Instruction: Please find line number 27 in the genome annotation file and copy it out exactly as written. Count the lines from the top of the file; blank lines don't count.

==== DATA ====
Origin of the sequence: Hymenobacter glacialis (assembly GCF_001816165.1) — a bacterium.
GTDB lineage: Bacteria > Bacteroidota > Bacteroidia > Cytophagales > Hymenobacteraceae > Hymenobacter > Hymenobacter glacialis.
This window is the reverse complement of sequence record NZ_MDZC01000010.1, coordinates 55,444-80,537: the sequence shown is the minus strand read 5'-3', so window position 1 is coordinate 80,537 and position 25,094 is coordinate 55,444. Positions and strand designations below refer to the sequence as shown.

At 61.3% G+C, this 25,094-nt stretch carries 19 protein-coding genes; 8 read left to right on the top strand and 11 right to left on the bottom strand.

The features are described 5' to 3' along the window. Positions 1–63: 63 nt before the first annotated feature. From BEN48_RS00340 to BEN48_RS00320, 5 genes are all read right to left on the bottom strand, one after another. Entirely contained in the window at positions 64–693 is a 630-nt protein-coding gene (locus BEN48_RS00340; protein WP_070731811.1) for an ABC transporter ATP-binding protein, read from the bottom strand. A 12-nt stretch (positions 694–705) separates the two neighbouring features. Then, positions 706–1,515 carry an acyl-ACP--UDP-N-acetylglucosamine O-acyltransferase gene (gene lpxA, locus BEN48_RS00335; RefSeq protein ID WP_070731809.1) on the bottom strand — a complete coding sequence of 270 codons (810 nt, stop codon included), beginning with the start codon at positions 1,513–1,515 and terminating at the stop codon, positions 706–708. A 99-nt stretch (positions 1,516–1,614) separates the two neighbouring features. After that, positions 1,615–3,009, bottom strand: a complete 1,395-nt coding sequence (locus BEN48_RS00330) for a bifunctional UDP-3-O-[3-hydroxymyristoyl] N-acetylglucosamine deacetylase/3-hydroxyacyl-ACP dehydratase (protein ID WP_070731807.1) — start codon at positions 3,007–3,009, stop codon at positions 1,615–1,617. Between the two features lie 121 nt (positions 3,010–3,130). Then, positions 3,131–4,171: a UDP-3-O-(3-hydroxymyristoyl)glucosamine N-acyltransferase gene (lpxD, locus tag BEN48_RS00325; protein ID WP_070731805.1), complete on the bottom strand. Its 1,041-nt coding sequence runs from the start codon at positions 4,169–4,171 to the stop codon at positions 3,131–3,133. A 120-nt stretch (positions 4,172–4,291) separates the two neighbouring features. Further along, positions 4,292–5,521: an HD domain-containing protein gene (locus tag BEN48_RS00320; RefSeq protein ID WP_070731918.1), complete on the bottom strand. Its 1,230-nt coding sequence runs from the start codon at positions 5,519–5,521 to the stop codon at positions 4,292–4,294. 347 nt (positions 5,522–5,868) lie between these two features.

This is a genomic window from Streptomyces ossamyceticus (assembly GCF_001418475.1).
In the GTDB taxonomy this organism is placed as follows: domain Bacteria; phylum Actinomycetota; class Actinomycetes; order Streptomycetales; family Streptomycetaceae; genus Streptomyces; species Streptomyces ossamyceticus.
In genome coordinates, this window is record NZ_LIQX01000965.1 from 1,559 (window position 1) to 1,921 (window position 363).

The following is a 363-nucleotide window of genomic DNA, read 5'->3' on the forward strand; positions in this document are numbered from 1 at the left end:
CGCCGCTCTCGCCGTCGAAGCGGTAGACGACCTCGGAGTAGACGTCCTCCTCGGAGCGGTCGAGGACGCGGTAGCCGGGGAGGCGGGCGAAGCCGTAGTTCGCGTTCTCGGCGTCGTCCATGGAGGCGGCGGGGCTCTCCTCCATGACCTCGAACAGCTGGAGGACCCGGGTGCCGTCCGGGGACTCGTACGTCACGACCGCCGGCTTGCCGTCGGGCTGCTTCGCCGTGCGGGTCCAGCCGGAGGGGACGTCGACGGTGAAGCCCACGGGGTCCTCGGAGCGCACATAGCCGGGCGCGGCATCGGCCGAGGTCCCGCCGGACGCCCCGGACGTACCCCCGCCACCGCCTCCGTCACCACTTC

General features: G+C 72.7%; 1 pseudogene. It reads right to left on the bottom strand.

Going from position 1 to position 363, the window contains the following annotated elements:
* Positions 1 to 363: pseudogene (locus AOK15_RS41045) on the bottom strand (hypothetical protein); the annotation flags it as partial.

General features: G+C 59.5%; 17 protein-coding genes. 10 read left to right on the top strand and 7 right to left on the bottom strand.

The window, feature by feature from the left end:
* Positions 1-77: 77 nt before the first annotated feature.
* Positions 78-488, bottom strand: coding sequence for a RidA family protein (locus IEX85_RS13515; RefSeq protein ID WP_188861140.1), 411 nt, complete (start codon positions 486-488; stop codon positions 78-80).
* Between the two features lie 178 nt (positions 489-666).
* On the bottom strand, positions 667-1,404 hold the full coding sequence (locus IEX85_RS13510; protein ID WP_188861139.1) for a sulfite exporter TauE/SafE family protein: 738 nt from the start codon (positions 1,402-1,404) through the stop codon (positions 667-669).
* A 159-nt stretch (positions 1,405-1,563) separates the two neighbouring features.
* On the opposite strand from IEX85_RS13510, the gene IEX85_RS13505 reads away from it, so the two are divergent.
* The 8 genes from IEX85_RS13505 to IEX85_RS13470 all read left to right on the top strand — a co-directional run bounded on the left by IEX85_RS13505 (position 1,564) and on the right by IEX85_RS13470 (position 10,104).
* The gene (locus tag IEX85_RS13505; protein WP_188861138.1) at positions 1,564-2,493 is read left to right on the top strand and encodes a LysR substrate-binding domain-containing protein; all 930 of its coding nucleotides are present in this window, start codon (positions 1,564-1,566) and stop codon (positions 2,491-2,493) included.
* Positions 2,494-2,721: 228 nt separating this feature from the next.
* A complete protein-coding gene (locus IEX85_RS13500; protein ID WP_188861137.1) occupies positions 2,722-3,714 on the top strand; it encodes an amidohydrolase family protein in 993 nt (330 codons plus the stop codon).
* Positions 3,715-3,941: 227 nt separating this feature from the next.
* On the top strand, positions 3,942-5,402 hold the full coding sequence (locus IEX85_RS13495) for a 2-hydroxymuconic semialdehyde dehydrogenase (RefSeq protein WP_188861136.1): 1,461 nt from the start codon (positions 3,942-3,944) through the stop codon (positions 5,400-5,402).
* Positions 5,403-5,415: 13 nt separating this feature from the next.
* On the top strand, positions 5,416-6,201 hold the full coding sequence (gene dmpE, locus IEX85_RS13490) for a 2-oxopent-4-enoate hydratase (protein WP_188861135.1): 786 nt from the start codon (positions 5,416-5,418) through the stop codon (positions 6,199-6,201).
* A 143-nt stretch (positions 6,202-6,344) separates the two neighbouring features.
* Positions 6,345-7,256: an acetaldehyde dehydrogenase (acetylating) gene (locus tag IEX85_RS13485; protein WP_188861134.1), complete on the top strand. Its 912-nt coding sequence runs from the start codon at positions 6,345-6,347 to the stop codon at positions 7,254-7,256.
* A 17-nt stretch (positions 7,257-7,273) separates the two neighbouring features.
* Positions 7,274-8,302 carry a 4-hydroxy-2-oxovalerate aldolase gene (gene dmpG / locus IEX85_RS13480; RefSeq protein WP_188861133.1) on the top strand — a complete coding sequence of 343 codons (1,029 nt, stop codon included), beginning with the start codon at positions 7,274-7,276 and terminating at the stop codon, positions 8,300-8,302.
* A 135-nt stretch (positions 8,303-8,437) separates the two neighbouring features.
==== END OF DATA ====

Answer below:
* On the top strand, positions 3,942-5,402 hold the full coding sequence (locus IEX85_RS13495) for a 2-hydroxymuconic semialdehyde dehydrogenase (RefSeq protein WP_188861136.1): 1,461 nt from the start codon (positions 3,942-3,944) through the stop codon (positions 5,400-5,402).